Thursday, May 04, 2006

Antipodal Moon

Yesterday evening, Jay & I were walking along a high ridgeline in the parkland behind our house as the sun was setting. As we came around a bend, my eyes focused on the quarter moon's brilliant white semi-circle directly ahead of me, and I stopped dead in my tracks. My brain struggled to make sense of what I was seeing. The moon was facing the wrong way!

Now some of you may not understand what I mean by this. You may also wonder how it is that I've lived in NZ for over two months without ever noticing the moon. Let me explain: when I was little, I learned a handy rule for remembering the moon's phases when it is waxing and waning. "If you draw a vertical line closing the moon's crescent, it will form either a 'p' for premier - first - or a 'd' for dernier - last." As a budding francophile, I immediately learned this by heart, and I have never been at a loss to know whether I am seeing the first quarter or the last quarter of the moon.

Since arriving in NZ, I have seen moonrise in the dusky rose of sunset, with the full moon blossoming fat on the far ridges of the Rimutakas. I have noticed the increased brilliance of the city's already bright stars on the nights of the new moon. I have glimpsed the crescent moon here and there in the sky without pausing to consider its celestial context. It was only last night that I finally, viscerally, realized that I am seeing the moon from a new perspective.

[The graphic you see moving above is how I have been used to seeing the moon. In the southern hemisphere, imagine playing the film backwards. See chart at right.]

A similar experience occurred soon after I arrived here. One of the things I looked forward to with the greatest anticipation was the prospect of seeing the stars of the southern hemisphere. The New Zealand of my imagination nestled beneath strange stars, entirely unknown to me. On a first clear night, I was shocked to see familiar Orion above me, doing a handstand, upside down! For a few moments I felt entirely disoriented, not because of Orion's novel position, but because he was visible at all! I had looked at the same stars above my home in Minneapolis just a week before. Traveling all this way had failed to take me out of their sight.

This makes sense once you think about it - we see more than just the sky directly above us at 45 degrees latitude.
If you live at 40 degrees north latitude, and if you have an unobstructed view of the southern horizon, it's theoretically possible to see a star that would be overhead for someone at 50 degrees south latitude (40 + 50 = 90). From our view, such a star would be kissing the horizon. ...The point is, just because we're in the Northern Hemisphere, it doesn't mean we can't see stars in the Southern Hemisphere. We just can't see the ones that are more than about 80 degrees or so of our latitude. [source]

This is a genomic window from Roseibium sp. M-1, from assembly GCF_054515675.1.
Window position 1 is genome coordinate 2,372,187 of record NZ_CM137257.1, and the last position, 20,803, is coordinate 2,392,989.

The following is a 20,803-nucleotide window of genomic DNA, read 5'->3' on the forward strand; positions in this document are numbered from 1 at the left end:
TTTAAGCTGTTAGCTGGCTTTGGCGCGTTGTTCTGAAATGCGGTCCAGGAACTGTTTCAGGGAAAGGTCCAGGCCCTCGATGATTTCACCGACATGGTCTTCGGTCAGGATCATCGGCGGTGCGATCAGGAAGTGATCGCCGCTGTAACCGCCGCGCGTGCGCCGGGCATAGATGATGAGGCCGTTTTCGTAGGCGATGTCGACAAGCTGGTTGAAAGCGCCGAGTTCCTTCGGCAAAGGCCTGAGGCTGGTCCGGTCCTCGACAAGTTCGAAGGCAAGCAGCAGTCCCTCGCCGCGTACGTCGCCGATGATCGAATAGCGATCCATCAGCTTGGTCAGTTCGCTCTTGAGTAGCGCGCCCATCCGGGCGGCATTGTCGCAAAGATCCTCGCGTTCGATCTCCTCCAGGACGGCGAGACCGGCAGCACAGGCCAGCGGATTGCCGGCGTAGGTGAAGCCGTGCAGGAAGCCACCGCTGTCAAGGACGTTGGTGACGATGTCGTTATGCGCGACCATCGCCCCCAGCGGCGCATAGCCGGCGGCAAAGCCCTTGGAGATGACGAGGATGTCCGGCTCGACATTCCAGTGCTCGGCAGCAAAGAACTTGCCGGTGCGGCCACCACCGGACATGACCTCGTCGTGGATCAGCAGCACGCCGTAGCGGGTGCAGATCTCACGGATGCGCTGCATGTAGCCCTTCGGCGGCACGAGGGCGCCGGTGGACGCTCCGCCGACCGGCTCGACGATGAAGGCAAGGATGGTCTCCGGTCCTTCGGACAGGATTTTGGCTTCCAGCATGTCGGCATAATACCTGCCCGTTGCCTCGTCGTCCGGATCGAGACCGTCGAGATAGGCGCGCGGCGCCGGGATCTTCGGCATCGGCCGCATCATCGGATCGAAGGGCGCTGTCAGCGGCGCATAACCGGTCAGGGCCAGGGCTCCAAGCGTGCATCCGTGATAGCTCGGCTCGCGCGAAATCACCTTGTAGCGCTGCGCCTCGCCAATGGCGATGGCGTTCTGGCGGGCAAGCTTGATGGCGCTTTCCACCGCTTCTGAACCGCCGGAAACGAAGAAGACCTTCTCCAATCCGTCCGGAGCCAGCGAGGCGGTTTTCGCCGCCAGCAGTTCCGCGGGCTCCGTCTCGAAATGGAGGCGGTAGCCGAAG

Our angle of view isn't so different from what we left behind, so we continue to share many of the same stars with those of you back home. However, the Big Dipper is gone, as is Cassiopeia. Perhaps you are curious to learn: What does our sky have that yours doesn't? For one thing,
All-in-all, the northern sky is rather devoid of light. By contrast, in the Southern Hemisphere, there are 11 constellations which are circumpolar and 6 first order magnitude stars! [source]
We have noticed that the stars are incredibly bright here, with the Milky Way visible even inside the central city. Whether this is due to brighter stars or cleaner air is hard to say. If you're interested, here's a link to get you started on learning the stars down under. And maybe you'll even be inspired to pack your bags to come see the antipodal sky.

3 Comments:

At 6:18 AM, Blogger Betsy Ellis said...

Jay and Dacia -

Your blog is very beautifully written and interesting. I really enjoy checking in with you every once in a while.

Jay - Exciting news: I just got into my first juried art show. It's the Minnesota Watercolor Society Spring Show, and the opening reception and awards ceremony is tonight. Looking forward to the festivities.

Be well,
Betsy

 
At 1:41 PM, Blogger j.whitney said...

dorks unite!

http://photojournal.jpl.nasa.gov/catalog/PIA08117

 
At 7:38 PM, Anonymous Anonymous said...

This was a very cool lesson in northern and southern starness, answering questions I've had for a while. Thank you. Nice Moon, too. Thanks. Bill

 

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